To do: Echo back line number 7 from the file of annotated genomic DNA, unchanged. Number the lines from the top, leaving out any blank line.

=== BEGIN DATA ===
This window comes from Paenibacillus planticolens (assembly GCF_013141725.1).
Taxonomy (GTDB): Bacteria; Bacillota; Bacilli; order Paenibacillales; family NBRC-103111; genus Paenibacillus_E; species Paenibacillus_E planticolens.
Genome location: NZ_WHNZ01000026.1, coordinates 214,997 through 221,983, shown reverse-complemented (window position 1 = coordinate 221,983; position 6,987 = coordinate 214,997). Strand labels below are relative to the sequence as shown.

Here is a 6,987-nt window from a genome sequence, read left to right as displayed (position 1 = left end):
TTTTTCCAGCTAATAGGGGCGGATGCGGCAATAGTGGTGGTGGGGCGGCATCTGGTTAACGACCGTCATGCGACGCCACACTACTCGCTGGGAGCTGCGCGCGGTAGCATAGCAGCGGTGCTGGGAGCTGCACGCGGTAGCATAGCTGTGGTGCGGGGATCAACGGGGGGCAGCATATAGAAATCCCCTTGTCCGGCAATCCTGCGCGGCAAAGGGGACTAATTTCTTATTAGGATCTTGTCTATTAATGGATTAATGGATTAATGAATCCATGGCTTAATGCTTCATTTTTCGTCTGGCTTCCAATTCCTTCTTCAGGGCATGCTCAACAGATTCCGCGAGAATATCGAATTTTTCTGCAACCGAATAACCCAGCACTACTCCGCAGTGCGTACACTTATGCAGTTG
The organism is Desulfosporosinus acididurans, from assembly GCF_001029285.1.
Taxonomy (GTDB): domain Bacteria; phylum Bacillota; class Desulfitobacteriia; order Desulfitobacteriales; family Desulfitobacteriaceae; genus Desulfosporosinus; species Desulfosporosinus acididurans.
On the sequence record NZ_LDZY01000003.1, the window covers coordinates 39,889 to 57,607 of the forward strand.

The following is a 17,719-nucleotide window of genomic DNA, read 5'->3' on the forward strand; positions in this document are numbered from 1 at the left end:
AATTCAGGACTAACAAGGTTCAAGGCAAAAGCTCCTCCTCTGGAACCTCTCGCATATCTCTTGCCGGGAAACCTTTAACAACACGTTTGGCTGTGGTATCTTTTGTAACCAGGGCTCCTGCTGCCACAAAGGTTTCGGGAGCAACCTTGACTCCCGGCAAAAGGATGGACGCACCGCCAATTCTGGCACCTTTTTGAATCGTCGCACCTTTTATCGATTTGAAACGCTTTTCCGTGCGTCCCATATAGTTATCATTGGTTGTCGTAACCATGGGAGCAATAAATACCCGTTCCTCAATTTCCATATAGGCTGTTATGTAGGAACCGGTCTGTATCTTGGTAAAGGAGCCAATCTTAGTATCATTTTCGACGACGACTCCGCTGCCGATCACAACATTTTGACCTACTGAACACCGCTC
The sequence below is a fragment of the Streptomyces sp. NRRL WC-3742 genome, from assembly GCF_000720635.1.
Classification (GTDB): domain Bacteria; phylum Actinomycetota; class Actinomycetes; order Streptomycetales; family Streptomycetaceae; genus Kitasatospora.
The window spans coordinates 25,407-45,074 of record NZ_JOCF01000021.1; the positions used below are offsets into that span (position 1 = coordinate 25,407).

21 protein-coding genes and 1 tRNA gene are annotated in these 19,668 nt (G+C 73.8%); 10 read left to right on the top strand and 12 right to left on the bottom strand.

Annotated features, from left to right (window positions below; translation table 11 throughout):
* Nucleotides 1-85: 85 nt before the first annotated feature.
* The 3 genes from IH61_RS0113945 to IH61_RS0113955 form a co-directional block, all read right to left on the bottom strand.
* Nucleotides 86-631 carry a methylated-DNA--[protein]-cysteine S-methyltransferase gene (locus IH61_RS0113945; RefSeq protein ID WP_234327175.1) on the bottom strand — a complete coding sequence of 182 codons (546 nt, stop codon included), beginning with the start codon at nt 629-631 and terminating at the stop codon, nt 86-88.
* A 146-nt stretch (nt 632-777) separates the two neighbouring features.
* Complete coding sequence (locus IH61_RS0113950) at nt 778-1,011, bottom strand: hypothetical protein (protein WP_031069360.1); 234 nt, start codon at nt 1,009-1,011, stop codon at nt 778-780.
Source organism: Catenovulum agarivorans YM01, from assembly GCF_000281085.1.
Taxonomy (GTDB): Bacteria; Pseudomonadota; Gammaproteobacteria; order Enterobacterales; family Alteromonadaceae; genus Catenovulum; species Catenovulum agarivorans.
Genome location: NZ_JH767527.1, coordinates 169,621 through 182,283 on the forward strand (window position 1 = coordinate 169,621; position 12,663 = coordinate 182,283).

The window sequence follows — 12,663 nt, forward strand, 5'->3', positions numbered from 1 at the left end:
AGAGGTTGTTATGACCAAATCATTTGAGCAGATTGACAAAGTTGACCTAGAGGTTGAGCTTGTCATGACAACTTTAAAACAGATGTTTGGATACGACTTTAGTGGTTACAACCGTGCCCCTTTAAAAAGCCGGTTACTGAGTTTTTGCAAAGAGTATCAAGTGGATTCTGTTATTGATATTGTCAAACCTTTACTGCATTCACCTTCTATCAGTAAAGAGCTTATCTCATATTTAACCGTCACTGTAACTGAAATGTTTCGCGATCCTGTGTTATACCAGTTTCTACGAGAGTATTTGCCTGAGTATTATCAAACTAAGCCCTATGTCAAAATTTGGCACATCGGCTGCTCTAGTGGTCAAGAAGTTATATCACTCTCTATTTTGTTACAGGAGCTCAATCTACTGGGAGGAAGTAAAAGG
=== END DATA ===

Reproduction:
Taxonomy (GTDB): domain Bacteria; phylum Bacillota; class Desulfitobacteriia; order Desulfitobacteriales; family Desulfitobacteriaceae; genus Desulfosporosinus; species Desulfosporosinus acididurans.